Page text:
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Chemistry 5 monoclinic) selenium. Alpha-monoclinic selenium is composed of flat hex- agonal and polygonal crystals, whereas the crystals of beta-monoclinic se- lenium are needlelike or prismatic. Hexagonal selenium is called gray, black, metallic, gamma, or trigonal selenium. It is composed of spiral Sen chains. It is this form that is the most stable; amorphous selenium is trans- formed to the hexagonal form at 70-210C, and both monoclinic forms convert to the hexagonal form at temperatures above 110C. The physical properties of elemental selenium vary according to its allotropic form. These have been reviewed by Chizhikov and Shchastlivyi (1968) and Crys- tal (1972). Elemental selenium can be oxidized to +4 or +6 oxidation states. In the + 4 state, selenium exists as the dioxide (SeO2), selenious acid (H2SeO3), or selenite (SeO3-2) salts. Elemental selenium burns in air to form SeO2. This compound can also be formed by the oxidation of elemen- tal selenium by concentrated nitric acid. The production of SeO2 is impor- tant in the combustion of fossil fuels that may be rich in selenium. How- ever, SeO2 is easily reduced, and SeO2 formed by combustion is largely reduced back to the elemental state by sulfur dioxide produced concomit- tantly during that combustion. When amorphous selenium is oxidized in the presence of water, H2SeO3 is formed. The latter is a weakly dibasic acid that frequently acts as an oxidizing agent. Dissolved selenites are present as biselenite ions in aqueous solutions at pH 3.5 to pH 9. Selenite is readily reduced to elemental selenium at low pH by mild reducing agents such as ascorbic acid or sulfur dioxide. In the +6 state, selenium exists as selenic acid (H2SeO4) or selenate (SeO4-2) salts. Selenic acid is a strong acid formed by the oxidation of sele- nium or selenious acid by strong oxidizing agents such as NaBrO3 in NaHCO3 or by Br2, Cl2 or H202 in water. Most selenate salts are apprecia- bly more soluble than the corresponding selenite compounds. Their solubilities and stabilities are greatest in alkaline environments, and the conversion of selenates to the less stable selenites and to elemental sele- nium is very slow. Selenium reacts with halogens to form halides in which Se (+4) or Se (+6) are found (i.e., SeF6, SeF4, SeCl4, SeBr41. Selenium halides form acido complexes with the halogen derivatives of acids and with some of their salts. In its most reduced state ~-2) selenium exists as selenide. Hydrogen selenide (H2Se) is a fairly strong acid and is a colorless, highly toxic gas produced by hydrolysis of metal selenides or by heating (400C) elemental selenium in air. Hydrogen selenide rapidly decomposes in air to form ele- mental selenium and water. Whereas H2Se is fairly soluble in water, the selenides of metals have either low solubility (e.g., CuSe, CdSe) or are very insoluble (e.g., HgSe).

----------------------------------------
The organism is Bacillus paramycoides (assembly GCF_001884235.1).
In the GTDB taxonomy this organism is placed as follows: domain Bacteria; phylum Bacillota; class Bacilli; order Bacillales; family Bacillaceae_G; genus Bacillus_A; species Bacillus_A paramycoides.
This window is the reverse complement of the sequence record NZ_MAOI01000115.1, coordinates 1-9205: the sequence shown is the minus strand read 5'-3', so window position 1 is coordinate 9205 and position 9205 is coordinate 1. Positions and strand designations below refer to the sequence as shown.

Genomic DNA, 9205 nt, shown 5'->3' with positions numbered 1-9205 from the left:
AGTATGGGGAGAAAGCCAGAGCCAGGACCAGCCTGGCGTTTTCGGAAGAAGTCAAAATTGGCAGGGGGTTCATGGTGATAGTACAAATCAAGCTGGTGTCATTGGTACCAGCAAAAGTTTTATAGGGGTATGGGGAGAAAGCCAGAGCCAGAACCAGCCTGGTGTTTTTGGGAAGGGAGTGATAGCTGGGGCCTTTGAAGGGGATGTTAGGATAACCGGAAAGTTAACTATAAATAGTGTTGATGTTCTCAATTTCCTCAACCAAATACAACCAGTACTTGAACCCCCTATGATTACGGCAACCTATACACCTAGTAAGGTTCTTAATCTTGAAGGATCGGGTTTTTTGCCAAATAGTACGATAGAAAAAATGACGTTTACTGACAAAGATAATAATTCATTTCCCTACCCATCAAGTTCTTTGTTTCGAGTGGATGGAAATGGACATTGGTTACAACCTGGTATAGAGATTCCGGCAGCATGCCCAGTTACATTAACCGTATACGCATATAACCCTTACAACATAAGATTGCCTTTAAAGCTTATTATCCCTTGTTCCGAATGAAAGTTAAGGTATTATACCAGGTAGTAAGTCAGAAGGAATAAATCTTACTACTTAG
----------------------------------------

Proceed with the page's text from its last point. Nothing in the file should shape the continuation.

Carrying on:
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6 SELENIUM IN NUTRITION CHEMISTRY OF SELENIUM-CONTAINING COMPOUNDS The chemistry of organic selenium compounds has been reviewed in detail by Klayman and Gunther (1973~. Numerous organoselenium compounds can be prepared from elemental selenium (usually amorphous selenium is used) by addition reactions: from H2Se or alkali selenides by addition or nucleophilic displacement reactions, from potassium selenocyanate by nu- cleophilic displacement or electrophilic substitution reactions, from phos- phorus pentaselenide by reactions with primary alcohols, and from sele- nium oxides by substitution reactions at carbon atoms or by electrophilic substitution reactions. Several reagents containing highly nucleophilic se- lenium anions are available. These reagents are prepared from elemental selenium and are all capable of nucleophilic attack on carbon with dis- placement of aliphatic halides or sulfonic esters, or of ring opening of epoxides or lactones. These reagents include potassium selenosulfate (K2SeSO3), solutions of selenium in aqueous sodium formaldehyde sulf- oxylate (NaSO2CH2OH) in the presence of sodium hydroxide, alkali selenides, and bistmethoxymagnesium) diselenide (CH3OMgSe)2. In ad- dition, selenium halides and oxyhalides may be used to prepare organose- lenium compounds by addition reactions to C C double bonds, or by elec- trophilic substitutions of hydrogen in aliphatic or aromatic species. A few organoselenium compounds with applicability for the formation of new C-Se bonds are selenourea, SeC(NH2~2, which is readily alkylated to give isoselenouronium salts in organic solvent; benzylselenol which, along with its anion, reacts as other selenium nucleophiles to produce the rather sta- ble benzyl alkyl monoselenides; and carbon diselenide (CSe2), which reacts with primary amines to give symmetrical selenoureas and with secondary amines to give N,N-dialkyldiselenocarbamic acids. Hydrogen selenide (H2Se) and the organoselenium compounds of inter- est in nutrition and health are the methylated forms of selenium, i.e., dimethyl selenide, (CH3~2Se; trimethylselenonium ion, (CH3~3Se+; the selenoamino acids, i.e., selenocysteine, selenocystine, selenomethionine, selenohomocystine; and the homocyclic and heterocyclic selenium com- pounds. The biological properties of these compounds in metabolism have *een discussed (Levander, 1976b). Although the chemistry of selenium is similar to that of sulfur, certain differences result in these elements being metabolized differently. First is the difference in the ease of oxidation of Se ~ + 4) and that of S ~ + 4), the former tending to undergo reduction and the latter tending to undergo oxidation. Thus, biological systems tend to re- duce selenium compounds and to oxidize sulfur compounds. Second is the difference in the relative strengths of acids H2Se and H2S, which is also seen in the acidic strengths of the hydrides of selenium and sulfur. The pK